(Yicai Global) Jan. 14 -- The United States accounted for more than half of China’s trade surplus last year, which hit a record high of USD676.4 billion as exports surged during the global pandemic.
It was the biggest surplus since records began in 1950, after climbing 26.5 percent from a year earlier, data from the General Administration of Customs showed today. Exports totaled USD3.36 trillion and imports USD2.69 trillion, up about 30 percent each.
China’s trade surplus with the United States was USD396.6 billion, also a record high. The country was China’s third-biggest trading partner, as bilateral shipments climbed almost 29 percent to USD755.6 billion.
The gains were fueled by China’s soaring domestic economy, global economic recovery, as well as a series of measures that the country took to stabilize the market and guarantee foreign supply chains, GAC spokesperson Li Kuiwen said.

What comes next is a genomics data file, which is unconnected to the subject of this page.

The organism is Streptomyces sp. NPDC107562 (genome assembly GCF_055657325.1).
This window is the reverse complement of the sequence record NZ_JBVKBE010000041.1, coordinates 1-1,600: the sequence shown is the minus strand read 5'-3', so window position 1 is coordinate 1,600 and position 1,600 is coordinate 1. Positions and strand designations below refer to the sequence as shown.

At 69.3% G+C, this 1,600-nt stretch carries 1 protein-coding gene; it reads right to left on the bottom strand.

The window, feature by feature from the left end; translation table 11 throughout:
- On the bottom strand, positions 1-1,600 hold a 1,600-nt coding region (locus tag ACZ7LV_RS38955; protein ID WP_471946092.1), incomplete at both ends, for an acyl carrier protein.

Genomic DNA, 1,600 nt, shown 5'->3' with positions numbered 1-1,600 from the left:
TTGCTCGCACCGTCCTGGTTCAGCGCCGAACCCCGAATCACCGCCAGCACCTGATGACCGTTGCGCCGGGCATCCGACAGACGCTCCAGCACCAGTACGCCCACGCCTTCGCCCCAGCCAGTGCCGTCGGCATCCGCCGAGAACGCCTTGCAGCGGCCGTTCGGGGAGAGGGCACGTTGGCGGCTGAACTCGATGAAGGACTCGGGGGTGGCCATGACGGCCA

For example, laptops, tablets, and household appliances maintained double-digit growth last year, after also gaining quickly in 2020, Li said. Moreover, exports of medical supplies and drugs more than doubled, contributing to the global fight against the Covid-19 pandemic, he added.
But the pace of gains may slow this year due to uncertainties, instability, and imbalances, Li said, adding that China is burdened with shrinking domestic demand, supply shocks, and weakening expectations as external conditions become more complicated.
These factors could put pressure on China's foreign trade, along with last year’s relatively high base and slowing overseas demand this year, he said.
The Association of Southeast Asian Nations retained its status as China's most important trade partner last year. Trade between the two rose 28 percent to USD878.2 billion. The European Union was second at USD828.1 billion, also with a 28 percent gain. Japan came fourth and South Korea was fifth.
Editor: Emmi Laine, Xiao Yi